Tag Archives: pixar

Steve Jobs on the Creative Environment

Walter Isaacson’s Steve Jobs bio is as good as everyone says. Isaacson avoids the psychologizing impulse and focuses on how Jobs fostered innovation, dealt with setbacks, and created partnerships with companies resistant to technological innovation (e.g. Sony, Disney). As someone who works at the intersection of a traditional industry and the opportunities afforded by advances in technology, it’s often insightful and even inspiring.

When Pixar grew too large for its original offices, John Lasseter proposed setting up a campus in the tradition of the studio movie lot. If it worked for Warner Bros. and MGM, it can work for Pixar, right? Jobs countered with one big building, designed around a central atrium:

Despite being a denizen of the digital world, or maybe because he knew all too well its isolating potential, Jobs was a strong believer in face-to-face meetings. “There’s a temptation in our networked age to think that ideas can be developed by email and iChat,” he said. “That’s crazy. Creativity comes from spontaneous meetings, from random discussions. You run into someone, you ask what they’re doing, you say ‘Wow,’ and soon you’re cooking up all sorts of ideas.”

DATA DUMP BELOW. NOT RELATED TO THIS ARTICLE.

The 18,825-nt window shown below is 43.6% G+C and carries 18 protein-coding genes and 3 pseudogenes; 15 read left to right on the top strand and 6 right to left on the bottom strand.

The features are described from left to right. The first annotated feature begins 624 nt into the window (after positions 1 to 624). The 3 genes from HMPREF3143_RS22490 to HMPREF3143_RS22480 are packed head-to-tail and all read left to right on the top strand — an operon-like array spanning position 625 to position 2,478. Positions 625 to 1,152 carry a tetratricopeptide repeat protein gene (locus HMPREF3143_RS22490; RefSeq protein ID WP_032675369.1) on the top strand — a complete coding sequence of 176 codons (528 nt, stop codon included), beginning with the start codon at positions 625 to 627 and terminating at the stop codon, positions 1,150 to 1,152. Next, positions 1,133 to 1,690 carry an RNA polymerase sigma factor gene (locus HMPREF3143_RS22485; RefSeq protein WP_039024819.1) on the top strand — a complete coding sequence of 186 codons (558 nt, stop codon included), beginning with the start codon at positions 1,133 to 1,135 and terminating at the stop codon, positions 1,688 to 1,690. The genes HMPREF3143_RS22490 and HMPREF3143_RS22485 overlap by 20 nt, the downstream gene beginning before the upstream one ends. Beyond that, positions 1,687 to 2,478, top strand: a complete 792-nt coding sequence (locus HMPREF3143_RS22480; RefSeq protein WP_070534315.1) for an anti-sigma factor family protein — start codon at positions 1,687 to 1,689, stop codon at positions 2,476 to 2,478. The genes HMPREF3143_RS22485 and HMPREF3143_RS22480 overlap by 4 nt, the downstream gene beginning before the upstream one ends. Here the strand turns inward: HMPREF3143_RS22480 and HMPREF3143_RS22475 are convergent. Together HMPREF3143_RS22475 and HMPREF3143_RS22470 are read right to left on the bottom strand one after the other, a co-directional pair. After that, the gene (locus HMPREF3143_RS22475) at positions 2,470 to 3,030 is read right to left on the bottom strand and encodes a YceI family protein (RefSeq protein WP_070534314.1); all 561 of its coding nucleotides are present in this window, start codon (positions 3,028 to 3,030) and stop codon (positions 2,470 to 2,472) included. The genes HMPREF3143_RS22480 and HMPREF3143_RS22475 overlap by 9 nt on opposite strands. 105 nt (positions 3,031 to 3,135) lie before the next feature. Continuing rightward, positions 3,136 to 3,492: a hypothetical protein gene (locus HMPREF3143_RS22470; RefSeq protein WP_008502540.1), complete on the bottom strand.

So he had the Pixar building designed to promote encounters and unplanned collaborations. “If a building doesn’t encourage that, you’ll lose a lot of innovation and the magic that’s sparked by serendipity,” he said. “So we designed the building to make people get out of their offices and mingle in the central atrium with people they might not otherwise see.” The front doors and main stairs and corridors all led to the atrium, the cafĂ© and the mailboxes were there, the conference rooms had windows that looked out onto it, and the six-hundred-seat theatre and two smaller screening rooms all spilled into it. “Steve’s theory worked from day one,” Lasseter recalled. “I kept running into people I hadn’t seen for months. I’ve never seen a building that promoted collaboration and creativity as well as this one.” (431)

Wouldn’t you love to work in a building like that?



Filed under industry